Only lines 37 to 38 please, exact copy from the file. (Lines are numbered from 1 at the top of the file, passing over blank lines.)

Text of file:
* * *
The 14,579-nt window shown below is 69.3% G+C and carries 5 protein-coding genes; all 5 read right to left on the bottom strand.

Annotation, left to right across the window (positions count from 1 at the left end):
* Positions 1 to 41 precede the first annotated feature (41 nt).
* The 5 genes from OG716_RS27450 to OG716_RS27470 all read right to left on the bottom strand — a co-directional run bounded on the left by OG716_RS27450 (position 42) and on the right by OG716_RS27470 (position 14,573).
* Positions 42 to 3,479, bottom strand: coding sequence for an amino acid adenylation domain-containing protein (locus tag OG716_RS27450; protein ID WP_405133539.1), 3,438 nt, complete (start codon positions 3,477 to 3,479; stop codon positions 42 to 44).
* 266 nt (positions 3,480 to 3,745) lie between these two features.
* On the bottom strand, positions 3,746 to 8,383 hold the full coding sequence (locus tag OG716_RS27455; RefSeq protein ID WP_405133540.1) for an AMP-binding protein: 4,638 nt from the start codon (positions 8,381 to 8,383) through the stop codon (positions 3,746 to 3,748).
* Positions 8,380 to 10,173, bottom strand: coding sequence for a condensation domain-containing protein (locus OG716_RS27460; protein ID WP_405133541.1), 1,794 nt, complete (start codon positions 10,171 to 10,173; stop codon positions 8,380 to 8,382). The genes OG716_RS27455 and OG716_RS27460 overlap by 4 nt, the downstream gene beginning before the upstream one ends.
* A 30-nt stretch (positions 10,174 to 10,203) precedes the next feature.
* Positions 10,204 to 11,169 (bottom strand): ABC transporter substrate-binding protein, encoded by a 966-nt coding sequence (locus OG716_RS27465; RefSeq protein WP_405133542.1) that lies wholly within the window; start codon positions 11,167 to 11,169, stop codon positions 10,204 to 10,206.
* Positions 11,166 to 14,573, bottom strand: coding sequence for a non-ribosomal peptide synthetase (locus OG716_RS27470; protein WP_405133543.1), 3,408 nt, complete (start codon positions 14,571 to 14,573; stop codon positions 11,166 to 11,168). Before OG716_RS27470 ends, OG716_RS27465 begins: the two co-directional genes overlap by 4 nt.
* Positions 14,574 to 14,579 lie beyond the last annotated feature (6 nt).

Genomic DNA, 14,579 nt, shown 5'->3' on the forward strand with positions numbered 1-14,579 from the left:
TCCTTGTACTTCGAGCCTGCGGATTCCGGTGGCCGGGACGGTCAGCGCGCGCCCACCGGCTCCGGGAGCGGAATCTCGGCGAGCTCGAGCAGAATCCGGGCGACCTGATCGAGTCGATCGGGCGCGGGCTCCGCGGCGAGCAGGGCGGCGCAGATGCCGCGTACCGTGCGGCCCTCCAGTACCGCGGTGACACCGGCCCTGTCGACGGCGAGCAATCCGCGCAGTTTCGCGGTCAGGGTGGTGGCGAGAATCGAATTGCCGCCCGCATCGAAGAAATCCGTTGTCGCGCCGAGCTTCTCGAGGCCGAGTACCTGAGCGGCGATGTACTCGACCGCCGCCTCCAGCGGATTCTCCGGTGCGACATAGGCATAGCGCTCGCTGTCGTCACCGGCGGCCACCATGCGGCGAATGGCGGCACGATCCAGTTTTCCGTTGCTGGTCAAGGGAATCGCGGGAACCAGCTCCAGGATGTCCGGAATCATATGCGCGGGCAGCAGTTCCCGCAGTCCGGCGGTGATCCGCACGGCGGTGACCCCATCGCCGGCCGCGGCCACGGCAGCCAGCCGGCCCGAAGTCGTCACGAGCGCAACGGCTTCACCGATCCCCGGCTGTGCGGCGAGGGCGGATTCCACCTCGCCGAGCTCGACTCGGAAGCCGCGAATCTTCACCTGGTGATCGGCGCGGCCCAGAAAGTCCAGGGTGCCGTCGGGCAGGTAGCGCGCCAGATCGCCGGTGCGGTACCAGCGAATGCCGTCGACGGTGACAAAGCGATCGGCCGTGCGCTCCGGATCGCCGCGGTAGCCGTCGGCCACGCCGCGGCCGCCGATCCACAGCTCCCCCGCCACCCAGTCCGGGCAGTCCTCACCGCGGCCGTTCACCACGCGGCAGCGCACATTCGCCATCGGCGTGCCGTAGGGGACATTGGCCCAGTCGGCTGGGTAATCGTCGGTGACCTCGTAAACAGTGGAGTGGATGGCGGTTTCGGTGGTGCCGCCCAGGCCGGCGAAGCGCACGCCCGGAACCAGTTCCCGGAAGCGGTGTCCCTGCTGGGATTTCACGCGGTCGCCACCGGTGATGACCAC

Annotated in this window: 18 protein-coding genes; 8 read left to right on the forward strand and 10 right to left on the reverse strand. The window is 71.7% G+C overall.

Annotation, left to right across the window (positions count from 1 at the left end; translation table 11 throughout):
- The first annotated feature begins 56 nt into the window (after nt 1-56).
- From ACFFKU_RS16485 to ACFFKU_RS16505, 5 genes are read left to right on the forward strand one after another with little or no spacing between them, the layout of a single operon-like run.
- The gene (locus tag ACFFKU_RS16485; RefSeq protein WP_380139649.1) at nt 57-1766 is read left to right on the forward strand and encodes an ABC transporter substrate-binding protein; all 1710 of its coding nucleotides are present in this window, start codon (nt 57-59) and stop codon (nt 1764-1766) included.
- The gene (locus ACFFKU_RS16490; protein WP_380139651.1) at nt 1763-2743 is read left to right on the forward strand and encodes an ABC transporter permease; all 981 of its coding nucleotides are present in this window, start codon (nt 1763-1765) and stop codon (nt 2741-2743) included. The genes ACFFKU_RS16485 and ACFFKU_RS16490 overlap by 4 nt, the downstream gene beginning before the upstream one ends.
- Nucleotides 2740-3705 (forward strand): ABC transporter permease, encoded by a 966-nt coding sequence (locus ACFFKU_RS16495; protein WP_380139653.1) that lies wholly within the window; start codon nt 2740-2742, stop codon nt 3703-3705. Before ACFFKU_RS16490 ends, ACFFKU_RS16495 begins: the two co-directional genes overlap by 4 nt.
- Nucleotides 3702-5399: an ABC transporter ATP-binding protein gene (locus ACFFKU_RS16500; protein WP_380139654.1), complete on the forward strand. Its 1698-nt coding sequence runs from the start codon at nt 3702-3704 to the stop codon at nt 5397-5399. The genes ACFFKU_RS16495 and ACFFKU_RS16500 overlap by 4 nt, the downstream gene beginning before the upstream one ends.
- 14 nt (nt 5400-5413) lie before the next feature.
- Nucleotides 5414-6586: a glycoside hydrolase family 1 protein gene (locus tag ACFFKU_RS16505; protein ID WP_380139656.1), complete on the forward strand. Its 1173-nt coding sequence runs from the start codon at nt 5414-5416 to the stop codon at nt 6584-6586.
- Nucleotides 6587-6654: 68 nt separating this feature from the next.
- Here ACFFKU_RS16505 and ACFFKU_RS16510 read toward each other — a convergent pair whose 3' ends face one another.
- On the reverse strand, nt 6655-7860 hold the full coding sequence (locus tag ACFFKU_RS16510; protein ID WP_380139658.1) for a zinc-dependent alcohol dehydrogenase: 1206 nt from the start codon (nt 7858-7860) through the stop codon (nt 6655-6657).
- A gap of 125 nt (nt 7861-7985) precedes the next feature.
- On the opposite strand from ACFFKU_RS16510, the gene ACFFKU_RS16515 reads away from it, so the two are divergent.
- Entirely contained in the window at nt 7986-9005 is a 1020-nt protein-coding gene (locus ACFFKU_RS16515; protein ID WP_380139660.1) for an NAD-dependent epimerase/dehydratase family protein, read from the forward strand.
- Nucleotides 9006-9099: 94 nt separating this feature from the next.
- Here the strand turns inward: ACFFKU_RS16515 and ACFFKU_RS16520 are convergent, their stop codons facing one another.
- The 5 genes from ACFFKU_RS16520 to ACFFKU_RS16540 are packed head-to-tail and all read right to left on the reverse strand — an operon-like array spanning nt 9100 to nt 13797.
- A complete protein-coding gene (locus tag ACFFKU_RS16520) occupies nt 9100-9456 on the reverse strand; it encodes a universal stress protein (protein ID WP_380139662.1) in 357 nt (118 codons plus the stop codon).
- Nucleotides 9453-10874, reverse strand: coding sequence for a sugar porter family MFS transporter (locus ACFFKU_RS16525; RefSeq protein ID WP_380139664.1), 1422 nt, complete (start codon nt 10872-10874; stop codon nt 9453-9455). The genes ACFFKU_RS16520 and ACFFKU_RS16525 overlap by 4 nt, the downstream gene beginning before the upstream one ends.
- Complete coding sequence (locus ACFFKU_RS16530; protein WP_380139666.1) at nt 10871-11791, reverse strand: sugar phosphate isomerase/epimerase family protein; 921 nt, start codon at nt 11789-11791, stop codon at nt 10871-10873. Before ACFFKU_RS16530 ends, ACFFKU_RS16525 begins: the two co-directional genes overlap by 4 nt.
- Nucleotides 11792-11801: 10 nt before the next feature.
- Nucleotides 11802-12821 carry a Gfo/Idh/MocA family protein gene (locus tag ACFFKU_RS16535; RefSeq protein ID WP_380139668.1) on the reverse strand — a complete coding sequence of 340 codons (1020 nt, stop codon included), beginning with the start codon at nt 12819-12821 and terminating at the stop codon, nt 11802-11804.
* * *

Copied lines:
- Nucleotides 11792-11801: 10 nt before the next feature.
- Nucleotides 11802-12821 carry a Gfo/Idh/MocA family protein gene (locus tag ACFFKU_RS16535; RefSeq protein ID WP_380139668.1) on the reverse strand — a complete coding sequence of 340 codons (1020 nt, stop codon included), beginning with the start codon at nt 12819-12821 and terminating at the stop codon, nt 11802-11804.